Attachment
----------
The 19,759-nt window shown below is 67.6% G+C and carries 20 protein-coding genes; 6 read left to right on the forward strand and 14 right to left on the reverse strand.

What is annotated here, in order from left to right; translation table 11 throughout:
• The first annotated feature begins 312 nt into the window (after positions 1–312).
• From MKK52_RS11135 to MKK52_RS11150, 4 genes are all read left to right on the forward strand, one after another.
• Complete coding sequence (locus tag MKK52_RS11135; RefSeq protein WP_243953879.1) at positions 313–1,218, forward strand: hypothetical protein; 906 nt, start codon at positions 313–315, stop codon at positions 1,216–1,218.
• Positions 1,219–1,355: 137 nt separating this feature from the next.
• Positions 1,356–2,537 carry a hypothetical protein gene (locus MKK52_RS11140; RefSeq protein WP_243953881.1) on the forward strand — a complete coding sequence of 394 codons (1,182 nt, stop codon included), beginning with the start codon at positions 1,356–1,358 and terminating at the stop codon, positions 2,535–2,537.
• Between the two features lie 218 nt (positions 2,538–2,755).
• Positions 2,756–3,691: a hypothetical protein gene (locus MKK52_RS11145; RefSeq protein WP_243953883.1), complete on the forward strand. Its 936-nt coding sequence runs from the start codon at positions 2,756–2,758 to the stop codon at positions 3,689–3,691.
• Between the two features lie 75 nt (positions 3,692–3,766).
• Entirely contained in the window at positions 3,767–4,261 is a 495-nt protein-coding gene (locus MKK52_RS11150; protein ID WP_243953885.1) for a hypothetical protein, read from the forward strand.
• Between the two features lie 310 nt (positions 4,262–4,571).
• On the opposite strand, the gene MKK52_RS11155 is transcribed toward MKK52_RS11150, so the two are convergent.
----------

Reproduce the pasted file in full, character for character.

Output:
The 19,759-nt window shown below is 67.6% G+C and carries 20 protein-coding genes; 6 read left to right on the forward strand and 14 right to left on the reverse strand.

What is annotated here, in order from left to right; translation table 11 throughout:
• The first annotated feature begins 312 nt into the window (after positions 1–312).
• From MKK52_RS11135 to MKK52_RS11150, 4 genes are all read left to right on the forward strand, one after another.
• Complete coding sequence (locus tag MKK52_RS11135; RefSeq protein WP_243953879.1) at positions 313–1,218, forward strand: hypothetical protein; 906 nt, start codon at positions 313–315, stop codon at positions 1,216–1,218.
• Positions 1,219–1,355: 137 nt separating this feature from the next.
• Positions 1,356–2,537 carry a hypothetical protein gene (locus MKK52_RS11140; RefSeq protein WP_243953881.1) on the forward strand — a complete coding sequence of 394 codons (1,182 nt, stop codon included), beginning with the start codon at positions 1,356–1,358 and terminating at the stop codon, positions 2,535–2,537.
• Between the two features lie 218 nt (positions 2,538–2,755).
• Positions 2,756–3,691: a hypothetical protein gene (locus MKK52_RS11145; RefSeq protein WP_243953883.1), complete on the forward strand. Its 936-nt coding sequence runs from the start codon at positions 2,756–2,758 to the stop codon at positions 3,689–3,691.
• Between the two features lie 75 nt (positions 3,692–3,766).
• Entirely contained in the window at positions 3,767–4,261 is a 495-nt protein-coding gene (locus MKK52_RS11150; protein ID WP_243953885.1) for a hypothetical protein, read from the forward strand.
• Between the two features lie 310 nt (positions 4,262–4,571).
• On the opposite strand, the gene MKK52_RS11155 is transcribed toward MKK52_RS11150, so the two are convergent.